Why Hammocks make the best beds
Claudia Cox, a fourth-year Classics student at the University of Edinburgh, shares her insights into Sustainable Backpacking through Central America.
Sustainable travel is, in my opinion, a hugely important environmental topic which is sadly all too often forgotten about in the interest of using alternative modes of transport that are faster, easier and more luxurious. When you’re in an exciting new place with so many different things to do and see usually the last thing on your mind is the negative impact which you might be inflicting upon the local area you are visiting because of your travel choices made along the way. Sustainable travel not only considers transport and the way in which you reach your destination, but also what goes in your suitcase, the food and accommodation you opt for, and your overall impression on the location you are visiting.
As someone that is passionate about preserving the environment, I always aim to ensure that my travels are as sustainable as possible. This summer I was fortunate enough to spend two months backpacking through Central America (from Mexico City all the way down to Costa Rica) and I have to say it was definitely an incredible experience that I’d recommend to anyone keen for an adventure! That being said, I thought long and hard about measures I could put in place in order to keep to keep my footprint to a minimum in each new location I came to.
I was careful to research in detail where I was going to be staying each night, opting for locally owned guesthouses, couchsurfing, or eco lodges which promoted sustainability initiatives. One ecolodge experience was particularly memorable: a place called Utopia, whose name is defined as an imaginary and indefinitely remote place with connotations of heavenly perfection. Situated in amongst the tropical Guatemalan jungle of Semuc Champey, it was here that I discovered the magic of sleeping alongside nature in a hammock.
Set up side by side with a wooden roof high above to keep the rain off during the monsoon season, the hammocks otherwise had full access to the jungle scene surrounding the lodge because of the vast open-air windows, and there was a similar vibe in the downstairs lounge area. Sleeping under the stars was an incredible way to spend the night, and candles were lit at night time to avoid any need for electrical lighting. The lodge cooked vegetarian family meals for their guests with locally grown produce and sourced water from the nearby river which could be heard gushing through the trees from the lodge itself.
As I have mentioned, transport is a vital element of sustainable travel, and although I inevitably had to fly out to Mexico City I did a lot of research into carbon offsetting for my flights to really make my travelling the most environmentally friendly it could be. Companies like Climate Care and the World Land Trust are useful in helping you through this process and working out how to measure, reduce, and offset your unavoidable carbon emissions.
I chose local buses or shuttles to cover large distances and reach new destinations. Unfortunately the train network in Central America is very limited due to poor upkeep of the railway lines, otherwise that would’ve been a great option too. Where possible, I always took the time to walk to various attractions rather than hopping in a taxi or bus as many other tourists were inclined to do in such heat! In La Fortuna, Costa Rica, for example there is a magnificent 65m waterfall, just 5km or so from the main town where the majority of the accommodation was. However, tourist companies try and tell you that you couldn’t possibly walk there, instead suggesting you get in their taxi/shuttle service. As it turned out the trek was beautifully scenic and although a bit of a challenge due to the uphill nature of the waterfall, without a doubt worth the effort!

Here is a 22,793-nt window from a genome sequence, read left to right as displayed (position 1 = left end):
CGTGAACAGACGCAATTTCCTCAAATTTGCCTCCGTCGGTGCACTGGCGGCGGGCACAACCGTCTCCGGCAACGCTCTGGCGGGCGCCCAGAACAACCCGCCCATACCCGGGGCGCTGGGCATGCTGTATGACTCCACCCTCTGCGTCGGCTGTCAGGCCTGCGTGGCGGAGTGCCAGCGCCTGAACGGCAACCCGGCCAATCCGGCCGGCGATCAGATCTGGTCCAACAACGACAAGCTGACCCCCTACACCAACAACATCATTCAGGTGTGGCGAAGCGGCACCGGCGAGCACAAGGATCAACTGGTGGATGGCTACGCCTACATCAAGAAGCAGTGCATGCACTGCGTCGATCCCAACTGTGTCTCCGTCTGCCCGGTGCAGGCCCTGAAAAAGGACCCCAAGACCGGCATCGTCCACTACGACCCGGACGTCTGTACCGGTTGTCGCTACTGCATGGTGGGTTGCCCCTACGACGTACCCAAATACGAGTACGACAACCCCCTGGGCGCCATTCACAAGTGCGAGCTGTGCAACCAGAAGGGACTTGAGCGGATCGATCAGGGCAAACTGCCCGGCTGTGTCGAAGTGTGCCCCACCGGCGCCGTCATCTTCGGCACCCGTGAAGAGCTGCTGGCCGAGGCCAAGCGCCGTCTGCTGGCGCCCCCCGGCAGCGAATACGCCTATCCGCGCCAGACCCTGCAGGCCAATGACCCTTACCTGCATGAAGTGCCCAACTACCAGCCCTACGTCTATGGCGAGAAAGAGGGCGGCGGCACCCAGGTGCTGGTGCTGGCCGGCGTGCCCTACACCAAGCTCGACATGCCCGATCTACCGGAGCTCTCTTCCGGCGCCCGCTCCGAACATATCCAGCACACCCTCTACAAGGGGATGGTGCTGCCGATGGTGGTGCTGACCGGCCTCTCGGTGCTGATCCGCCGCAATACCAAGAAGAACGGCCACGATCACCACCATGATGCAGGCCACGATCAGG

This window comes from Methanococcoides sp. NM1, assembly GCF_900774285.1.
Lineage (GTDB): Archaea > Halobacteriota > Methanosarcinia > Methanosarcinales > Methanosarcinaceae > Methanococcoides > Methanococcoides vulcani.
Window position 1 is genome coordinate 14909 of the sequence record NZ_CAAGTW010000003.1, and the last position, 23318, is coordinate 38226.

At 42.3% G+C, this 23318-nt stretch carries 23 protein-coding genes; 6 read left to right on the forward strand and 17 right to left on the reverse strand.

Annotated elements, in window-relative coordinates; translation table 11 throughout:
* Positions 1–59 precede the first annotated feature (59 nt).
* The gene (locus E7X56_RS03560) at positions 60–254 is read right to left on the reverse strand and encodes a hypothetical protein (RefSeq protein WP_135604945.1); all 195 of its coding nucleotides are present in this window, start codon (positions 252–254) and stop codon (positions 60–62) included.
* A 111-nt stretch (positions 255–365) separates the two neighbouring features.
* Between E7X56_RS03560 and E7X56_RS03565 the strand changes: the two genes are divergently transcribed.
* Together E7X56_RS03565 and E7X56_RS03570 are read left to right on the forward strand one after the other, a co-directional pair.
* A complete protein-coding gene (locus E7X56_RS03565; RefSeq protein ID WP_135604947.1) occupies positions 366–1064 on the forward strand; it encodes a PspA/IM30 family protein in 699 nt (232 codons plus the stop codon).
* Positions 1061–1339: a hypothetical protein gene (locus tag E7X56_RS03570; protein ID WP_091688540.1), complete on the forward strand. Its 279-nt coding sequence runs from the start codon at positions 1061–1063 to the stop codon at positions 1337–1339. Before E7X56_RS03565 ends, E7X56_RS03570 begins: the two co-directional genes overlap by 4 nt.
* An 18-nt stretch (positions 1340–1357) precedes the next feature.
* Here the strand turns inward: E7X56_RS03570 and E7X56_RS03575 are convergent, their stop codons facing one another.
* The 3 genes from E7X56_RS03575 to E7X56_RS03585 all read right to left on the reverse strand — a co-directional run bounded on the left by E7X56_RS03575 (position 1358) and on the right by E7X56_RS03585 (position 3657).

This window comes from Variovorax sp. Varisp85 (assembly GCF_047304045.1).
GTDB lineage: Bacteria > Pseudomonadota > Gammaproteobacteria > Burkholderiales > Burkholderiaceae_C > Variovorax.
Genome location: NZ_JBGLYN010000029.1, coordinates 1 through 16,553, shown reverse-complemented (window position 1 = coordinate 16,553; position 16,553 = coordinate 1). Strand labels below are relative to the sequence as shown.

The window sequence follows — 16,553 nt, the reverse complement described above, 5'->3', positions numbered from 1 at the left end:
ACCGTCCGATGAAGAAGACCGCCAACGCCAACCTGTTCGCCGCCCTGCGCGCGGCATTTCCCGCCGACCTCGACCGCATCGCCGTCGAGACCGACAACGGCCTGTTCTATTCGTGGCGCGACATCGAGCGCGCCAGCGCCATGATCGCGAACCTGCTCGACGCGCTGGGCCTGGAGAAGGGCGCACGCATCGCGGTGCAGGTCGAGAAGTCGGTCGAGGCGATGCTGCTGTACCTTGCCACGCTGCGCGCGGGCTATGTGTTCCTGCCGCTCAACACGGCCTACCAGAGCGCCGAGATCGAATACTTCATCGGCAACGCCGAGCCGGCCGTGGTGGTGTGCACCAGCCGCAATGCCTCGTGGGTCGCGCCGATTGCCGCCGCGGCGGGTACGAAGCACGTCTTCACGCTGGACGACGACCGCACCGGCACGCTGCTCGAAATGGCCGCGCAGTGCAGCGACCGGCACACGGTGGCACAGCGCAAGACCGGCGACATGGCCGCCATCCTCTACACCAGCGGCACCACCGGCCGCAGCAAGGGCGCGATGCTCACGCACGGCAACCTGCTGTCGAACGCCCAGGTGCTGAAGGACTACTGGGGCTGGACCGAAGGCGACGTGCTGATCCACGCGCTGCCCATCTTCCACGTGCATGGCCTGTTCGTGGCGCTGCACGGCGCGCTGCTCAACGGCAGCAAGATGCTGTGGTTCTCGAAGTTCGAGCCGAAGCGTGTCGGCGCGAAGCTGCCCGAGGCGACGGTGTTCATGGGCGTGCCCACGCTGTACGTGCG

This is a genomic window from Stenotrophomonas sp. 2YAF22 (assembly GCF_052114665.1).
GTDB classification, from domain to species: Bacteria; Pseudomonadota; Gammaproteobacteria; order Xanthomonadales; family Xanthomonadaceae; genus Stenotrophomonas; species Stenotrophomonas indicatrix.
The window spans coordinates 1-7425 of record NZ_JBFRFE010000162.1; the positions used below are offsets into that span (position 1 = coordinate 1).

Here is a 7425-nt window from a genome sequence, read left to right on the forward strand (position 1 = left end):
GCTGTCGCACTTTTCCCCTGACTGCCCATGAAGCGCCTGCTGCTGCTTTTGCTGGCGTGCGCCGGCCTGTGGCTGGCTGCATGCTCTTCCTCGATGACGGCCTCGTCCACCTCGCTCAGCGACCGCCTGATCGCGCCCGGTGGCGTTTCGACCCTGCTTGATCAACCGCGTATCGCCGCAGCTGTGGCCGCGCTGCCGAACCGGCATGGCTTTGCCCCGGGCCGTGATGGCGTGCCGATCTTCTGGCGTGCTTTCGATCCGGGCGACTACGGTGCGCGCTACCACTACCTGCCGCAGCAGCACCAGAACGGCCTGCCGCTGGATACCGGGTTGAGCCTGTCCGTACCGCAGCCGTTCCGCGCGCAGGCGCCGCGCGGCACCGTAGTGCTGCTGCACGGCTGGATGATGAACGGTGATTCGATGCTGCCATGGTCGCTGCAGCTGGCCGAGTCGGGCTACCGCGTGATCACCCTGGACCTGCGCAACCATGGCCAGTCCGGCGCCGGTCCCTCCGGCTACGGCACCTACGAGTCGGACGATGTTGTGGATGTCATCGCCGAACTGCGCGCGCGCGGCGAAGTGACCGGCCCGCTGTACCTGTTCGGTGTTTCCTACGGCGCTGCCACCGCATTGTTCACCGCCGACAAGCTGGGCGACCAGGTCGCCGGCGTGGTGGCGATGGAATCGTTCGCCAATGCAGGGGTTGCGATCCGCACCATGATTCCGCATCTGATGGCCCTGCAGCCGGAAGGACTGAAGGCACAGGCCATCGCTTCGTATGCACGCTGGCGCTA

After expeditions such as this, my stomach was almost always grumbling which leads me onto one of my favourite activities when travelling: sourcing food from local vendors and lively food markets scattered across the streets. This is yet another way to ensure that you are supporting the local community and their produce, and at the same time gives you a taste of the local flavour and cuisine, a sure way to enhance your experience of the country you’re visiting. In my eyes, Mexico City did this the best, with taco stalls and local kitchens selling huaraches sprawling round every corner. Huaraches are a type of Mexican sandal, and the food is named after this due to its oblong sandal-shaped fried dough base. It is then topped with refried beans, onions, cheese and your choice of extra toppings. It was amazing to sample real Mexican food as it is, in fact, so different from the ‘Mexican’ food we have in the UK. I found out the real meaning of spicy – much to the amusement of the local Mexicans nearby!
Finally, it is so important that the wildlife and their habitat which you admire when travelling are granted the utmost respect. Diving in the cenotes in Mexico was a remarkable activity to take part in, and being in the clear turquoise water so close to a vast array of tropical fish and turtles is something not many people can say they’ve done before. Yet it’s vital to remember in activities such as this that they should be carried out with the understanding that it is a top priority to ensure that everything remains untouched by humans. As the saying goes, ‘take nothing but pictures, leave nothing but footprints, kill nothing but time’.
Central America is a fabulous destination to explore and I wouldn’t hesitate to recommend it to anyone wondering where they should travel to next. Travelling sustainably with the environment at the forefront of your mind is so important for now and the future, and we can all do more to become the ethical travellers that the world deserves.